To : Abolitionists everywhere

From: Bruce Hall at Greenpeace

Date: February 11, 1998

Re : More on the earth-penetrator

Here's a story from today's Albuquergue Journal that confirms the

delivery of B61-11 earth penetrating weapons to the U.S. Air Force.

Please distribute this information and yesterday's materials.

For those of you interested in NATO expansion, it's worth

remembering that the U.S. still stations somewhere between 480 and

520 B61-7 nuclear bombs spread across seven NATO countries. They

are: Germany, U.K., Turkey, Italy, Greece, Netherlands, and

Belgium. You can find out more about this forward deployment of

nuclear weapons by consulting the NOV/DEC 95 Bulletin of Atomic

Scientists, or by contacting Greenpeace for a copy of the report:

"The Forgotten Bombs." I also believe that the fine folks at the

British American Security Information Council are doing updated

work on this topic.



February 11, 1997


By Ian Hoffman

Journal Staff Writer

Nuclear weapons scientists in New Mexico and elsewhere have

finished two years' work on the latest bomb in the US nuclear

arsenal, a weapon designed to embed itself above hardened

underground bunkers and demolish them.

The 12-foot bomb, called a deep-earth penetrator, reignites

debate over what constitutes a "new" nuclear weapon - a pointed

issue, as U.S. policy since 1992 has forbidden development of new


It is the first new or redesigned weapon to join the arsenal

since 1989.

"The continued 'upgrading' of the arsenal undercuts both arms-

control and disarmament efforts. You can't have your bombs and get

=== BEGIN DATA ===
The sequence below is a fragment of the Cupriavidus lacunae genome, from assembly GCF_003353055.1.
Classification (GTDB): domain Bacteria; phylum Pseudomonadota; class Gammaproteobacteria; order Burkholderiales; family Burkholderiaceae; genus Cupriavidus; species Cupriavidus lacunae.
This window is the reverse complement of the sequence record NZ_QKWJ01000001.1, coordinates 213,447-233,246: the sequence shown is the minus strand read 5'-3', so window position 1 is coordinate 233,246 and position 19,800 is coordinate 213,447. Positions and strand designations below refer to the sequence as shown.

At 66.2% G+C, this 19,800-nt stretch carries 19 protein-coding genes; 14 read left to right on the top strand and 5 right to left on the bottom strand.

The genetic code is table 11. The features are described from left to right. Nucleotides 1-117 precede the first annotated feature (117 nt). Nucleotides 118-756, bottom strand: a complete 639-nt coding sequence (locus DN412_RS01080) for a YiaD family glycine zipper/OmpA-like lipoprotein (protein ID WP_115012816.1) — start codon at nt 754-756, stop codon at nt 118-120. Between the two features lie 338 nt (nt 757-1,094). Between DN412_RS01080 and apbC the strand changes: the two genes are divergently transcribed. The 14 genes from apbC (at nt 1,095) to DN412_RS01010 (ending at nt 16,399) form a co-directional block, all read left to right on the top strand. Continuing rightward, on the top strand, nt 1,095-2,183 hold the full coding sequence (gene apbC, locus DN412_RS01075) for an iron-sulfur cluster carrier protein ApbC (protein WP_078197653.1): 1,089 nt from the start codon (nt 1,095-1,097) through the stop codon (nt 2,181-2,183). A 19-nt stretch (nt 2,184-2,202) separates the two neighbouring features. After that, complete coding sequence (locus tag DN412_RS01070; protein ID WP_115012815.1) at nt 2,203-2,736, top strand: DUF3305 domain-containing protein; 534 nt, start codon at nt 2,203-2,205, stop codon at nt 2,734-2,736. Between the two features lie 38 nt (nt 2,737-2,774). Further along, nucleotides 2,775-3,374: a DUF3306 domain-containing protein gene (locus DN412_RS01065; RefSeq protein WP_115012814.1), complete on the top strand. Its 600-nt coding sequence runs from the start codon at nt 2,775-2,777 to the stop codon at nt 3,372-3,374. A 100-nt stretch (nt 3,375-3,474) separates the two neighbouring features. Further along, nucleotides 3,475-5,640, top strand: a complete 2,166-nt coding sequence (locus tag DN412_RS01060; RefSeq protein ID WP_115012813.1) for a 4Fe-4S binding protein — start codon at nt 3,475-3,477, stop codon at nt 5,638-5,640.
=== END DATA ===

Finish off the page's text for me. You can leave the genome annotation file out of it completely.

rid of them, too," argues anti-proliferation activist Greg Mello,

head of the Santa Fe-based Los Alamos Study Group.

Sandia National Laboratories shipped 10 dummy versions of the

modified B61 to the U.S. Air Force last month as training devices,

plus nine sets of customized bomb-handling gear.

Weapons plants in Kansas City, Mo. and Oak Ridge, Tennessee,

have begun delivering the first retrofitting kits so Air Force

engineers can start changing a classified number of B61-7s into the

new B61-11s.

Mello's group and Greenpeace noted the deployment of the bomb

in a news release Monday that suggested the Defense Department is

contemplating its use against Third World Nations such as Libya.

The bomb is supposed to replace the B53, a 1960s-vintage bomb

with a yield estimated by private defense experts to be equivalent

to 9 million tons of TNT.

The B53s age - it is the oldest weapon in the arsenal - and

its use of an older, less fire-resistant conventional explosive

have made it potentially unsafe, according to weapons designers.

Schedules for phasing the B53 out of the stockpile remain


Weapons designers maintain the 11th modification of the B61 is

merely that - a re-engineering to make sure the bomb still explodes

as intended after being dropped from a plane to slam into the earth

at the speed of a 45-caliber bullet.

"This is not a new weapon. It's a modification of an existing